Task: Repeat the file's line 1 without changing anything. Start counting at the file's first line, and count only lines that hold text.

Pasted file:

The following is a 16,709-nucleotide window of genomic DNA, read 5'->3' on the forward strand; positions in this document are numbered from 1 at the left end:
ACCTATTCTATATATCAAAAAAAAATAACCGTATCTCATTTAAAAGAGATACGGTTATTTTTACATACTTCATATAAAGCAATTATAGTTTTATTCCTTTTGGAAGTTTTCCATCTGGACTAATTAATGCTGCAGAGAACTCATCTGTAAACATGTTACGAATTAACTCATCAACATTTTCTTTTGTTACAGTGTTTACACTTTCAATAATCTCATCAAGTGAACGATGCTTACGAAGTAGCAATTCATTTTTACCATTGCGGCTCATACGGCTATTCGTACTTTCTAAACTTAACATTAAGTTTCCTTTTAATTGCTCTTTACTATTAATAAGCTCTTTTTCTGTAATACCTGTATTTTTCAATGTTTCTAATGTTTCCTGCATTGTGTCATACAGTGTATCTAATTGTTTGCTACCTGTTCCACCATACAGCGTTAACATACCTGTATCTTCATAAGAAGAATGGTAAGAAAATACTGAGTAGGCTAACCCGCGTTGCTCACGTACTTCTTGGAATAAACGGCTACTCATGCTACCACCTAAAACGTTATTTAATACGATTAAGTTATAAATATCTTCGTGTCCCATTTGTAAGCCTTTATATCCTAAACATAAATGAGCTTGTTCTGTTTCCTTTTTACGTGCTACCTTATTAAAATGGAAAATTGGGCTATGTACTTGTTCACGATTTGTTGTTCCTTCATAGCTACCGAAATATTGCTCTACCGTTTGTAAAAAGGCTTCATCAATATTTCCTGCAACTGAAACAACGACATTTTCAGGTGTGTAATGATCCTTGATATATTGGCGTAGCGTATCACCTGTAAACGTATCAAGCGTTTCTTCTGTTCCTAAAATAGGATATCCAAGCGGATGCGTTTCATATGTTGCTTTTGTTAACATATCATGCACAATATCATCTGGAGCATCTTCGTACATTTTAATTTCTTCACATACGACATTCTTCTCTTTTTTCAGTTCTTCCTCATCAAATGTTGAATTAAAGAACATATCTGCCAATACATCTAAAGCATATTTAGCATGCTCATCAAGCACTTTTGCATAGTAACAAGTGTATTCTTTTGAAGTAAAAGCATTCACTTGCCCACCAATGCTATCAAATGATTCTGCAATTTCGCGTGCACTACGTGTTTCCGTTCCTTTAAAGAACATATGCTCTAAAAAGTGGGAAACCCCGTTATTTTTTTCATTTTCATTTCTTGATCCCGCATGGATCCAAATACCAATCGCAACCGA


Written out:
The following is a 16,709-nucleotide window of genomic DNA, read 5'->3' on the forward strand; positions in this document are numbered from 1 at the left end: